Later, while we drove, my father wedged a paper cup between the dash and the windshield and had me take shots with a crumpled cigarette package, narrating like a commentator on TV.
We were football fans, my father and I, but we would play any game that presented itself.
I felt my rear end sag, my father’s knee rise to prop me up.
My feet, then my head, bumped against the wall of the trailer, and then the door was open, cool air reached under my blanket.
When we finally left the highway, he said, “Home at last.” There at our exit were three big hotels and a restaurant called the Kountry Kitchen and another called Noah’s and a go-kart track.
My attention lingered on the go-kart track, which was closed.
When we arrive, she will hoist our son high against her chest and take him, murmuring his dreams, into the house.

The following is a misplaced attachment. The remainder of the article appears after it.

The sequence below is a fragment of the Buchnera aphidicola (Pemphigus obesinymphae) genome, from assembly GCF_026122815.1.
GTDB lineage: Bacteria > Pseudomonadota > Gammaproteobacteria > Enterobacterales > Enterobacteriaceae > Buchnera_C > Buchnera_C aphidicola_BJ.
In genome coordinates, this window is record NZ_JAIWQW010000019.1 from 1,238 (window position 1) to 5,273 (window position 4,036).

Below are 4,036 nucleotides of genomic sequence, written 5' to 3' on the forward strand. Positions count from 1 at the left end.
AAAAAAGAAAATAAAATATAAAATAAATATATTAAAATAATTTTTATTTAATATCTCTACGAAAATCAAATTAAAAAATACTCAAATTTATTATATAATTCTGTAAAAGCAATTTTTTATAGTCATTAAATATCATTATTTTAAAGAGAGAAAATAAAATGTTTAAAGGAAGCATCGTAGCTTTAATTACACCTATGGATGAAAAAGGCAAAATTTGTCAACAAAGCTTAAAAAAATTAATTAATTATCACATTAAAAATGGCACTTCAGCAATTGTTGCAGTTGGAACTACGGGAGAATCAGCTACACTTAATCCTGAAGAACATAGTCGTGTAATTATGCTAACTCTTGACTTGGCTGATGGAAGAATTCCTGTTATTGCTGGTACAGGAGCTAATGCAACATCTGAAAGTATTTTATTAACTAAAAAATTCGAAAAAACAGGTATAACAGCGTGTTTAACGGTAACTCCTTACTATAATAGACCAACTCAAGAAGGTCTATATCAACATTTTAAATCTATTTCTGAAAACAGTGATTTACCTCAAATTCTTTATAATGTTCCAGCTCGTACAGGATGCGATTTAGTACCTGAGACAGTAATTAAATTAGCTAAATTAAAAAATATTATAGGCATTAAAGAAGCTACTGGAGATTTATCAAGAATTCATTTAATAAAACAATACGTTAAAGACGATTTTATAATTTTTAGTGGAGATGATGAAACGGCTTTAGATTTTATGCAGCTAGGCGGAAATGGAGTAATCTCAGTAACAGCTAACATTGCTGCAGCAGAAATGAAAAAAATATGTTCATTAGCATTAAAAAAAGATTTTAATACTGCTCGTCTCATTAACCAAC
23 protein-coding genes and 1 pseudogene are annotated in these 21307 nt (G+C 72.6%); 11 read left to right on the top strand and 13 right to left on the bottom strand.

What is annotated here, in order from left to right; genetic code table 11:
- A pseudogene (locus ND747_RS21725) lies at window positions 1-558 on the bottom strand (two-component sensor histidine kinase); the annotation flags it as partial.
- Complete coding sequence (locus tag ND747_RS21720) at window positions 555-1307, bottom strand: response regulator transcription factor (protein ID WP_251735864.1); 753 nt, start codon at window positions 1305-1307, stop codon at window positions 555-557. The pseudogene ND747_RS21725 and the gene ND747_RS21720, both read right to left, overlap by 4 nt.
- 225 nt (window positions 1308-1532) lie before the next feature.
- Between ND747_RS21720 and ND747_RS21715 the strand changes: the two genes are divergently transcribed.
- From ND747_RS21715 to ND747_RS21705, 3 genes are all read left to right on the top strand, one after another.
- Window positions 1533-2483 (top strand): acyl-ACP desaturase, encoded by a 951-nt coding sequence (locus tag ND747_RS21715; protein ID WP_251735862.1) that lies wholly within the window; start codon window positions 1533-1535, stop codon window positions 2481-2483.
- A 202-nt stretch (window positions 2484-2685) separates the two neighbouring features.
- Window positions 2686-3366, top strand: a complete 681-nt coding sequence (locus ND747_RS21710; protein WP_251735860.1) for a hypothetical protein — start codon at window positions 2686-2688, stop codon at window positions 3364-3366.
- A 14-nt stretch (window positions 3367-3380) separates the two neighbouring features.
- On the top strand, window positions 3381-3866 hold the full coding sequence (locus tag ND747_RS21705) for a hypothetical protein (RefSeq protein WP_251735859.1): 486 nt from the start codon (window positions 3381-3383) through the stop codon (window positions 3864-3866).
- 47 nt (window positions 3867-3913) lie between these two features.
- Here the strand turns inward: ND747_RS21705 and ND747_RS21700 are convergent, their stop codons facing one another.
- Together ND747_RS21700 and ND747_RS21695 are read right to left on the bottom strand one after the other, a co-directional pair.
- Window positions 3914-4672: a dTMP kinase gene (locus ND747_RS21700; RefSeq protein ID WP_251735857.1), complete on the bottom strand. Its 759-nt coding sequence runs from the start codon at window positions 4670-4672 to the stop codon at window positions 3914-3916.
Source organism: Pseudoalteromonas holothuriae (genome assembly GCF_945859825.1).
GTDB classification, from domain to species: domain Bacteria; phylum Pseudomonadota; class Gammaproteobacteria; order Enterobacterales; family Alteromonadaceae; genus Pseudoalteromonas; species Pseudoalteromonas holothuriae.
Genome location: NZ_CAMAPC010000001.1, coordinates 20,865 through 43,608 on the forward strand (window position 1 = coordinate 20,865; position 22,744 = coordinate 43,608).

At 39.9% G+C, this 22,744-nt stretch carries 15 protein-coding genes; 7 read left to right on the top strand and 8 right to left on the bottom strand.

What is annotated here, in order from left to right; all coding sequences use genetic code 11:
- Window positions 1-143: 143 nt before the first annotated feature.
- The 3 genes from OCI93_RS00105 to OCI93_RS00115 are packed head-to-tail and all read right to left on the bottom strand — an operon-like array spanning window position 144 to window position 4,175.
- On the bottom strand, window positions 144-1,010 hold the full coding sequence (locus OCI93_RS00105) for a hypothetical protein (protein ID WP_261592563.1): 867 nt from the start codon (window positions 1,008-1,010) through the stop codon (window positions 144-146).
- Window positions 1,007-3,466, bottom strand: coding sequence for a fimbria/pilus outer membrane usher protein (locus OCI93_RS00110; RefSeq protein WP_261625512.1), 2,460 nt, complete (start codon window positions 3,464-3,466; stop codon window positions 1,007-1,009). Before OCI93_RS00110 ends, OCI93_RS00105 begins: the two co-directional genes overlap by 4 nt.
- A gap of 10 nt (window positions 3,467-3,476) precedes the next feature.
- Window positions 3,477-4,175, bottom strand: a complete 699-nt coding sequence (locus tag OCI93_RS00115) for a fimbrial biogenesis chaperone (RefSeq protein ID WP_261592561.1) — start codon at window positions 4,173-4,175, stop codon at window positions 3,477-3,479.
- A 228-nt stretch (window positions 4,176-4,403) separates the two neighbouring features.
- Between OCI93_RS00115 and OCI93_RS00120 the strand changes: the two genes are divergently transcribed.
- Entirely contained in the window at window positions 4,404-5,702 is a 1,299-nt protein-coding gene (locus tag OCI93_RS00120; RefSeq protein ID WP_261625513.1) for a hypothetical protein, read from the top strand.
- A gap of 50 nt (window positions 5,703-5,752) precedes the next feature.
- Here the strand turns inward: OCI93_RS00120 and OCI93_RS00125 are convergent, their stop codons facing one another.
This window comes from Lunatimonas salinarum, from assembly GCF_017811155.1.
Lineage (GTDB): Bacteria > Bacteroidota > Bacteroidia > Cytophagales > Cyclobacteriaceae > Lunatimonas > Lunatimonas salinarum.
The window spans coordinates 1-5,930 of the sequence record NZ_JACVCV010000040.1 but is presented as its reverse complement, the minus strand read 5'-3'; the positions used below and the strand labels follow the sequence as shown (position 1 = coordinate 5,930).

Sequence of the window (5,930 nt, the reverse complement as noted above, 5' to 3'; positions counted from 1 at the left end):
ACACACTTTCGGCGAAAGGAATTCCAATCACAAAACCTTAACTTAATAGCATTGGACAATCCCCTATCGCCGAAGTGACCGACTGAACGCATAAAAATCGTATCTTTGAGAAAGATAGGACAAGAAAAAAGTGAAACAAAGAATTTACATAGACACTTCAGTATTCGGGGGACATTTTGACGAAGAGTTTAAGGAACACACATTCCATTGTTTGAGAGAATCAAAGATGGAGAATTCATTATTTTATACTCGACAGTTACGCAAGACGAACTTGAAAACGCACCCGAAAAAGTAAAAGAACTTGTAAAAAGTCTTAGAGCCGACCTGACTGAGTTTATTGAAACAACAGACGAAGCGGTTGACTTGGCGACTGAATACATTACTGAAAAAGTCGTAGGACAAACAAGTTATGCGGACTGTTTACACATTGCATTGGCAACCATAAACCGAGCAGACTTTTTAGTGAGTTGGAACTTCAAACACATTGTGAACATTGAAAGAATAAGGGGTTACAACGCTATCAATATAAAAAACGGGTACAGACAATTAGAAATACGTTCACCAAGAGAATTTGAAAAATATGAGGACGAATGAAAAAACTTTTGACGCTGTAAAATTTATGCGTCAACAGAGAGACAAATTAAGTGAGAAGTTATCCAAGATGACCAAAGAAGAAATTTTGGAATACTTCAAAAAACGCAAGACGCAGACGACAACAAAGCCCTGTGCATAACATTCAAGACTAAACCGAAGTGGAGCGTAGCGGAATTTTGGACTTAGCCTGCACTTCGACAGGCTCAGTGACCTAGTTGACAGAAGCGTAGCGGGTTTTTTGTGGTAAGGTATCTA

I will carry our long-legged daughter from our car to her room, where I will lay her gently on the bed we have made for her.
This was November, sometime between my birthday-which we had celebrated in an empty house, amid packed boxes—and Thanksgiving.
Under my father’s influence, the past Christmas Eve, I had seen a reindeer’s red nose from my bedroom window; with the same power of persuasion, he had convinced me, at least, that our move from Maryland to North Carolina—a place so far off it might as well have been wholly imaginary—was a great adventure.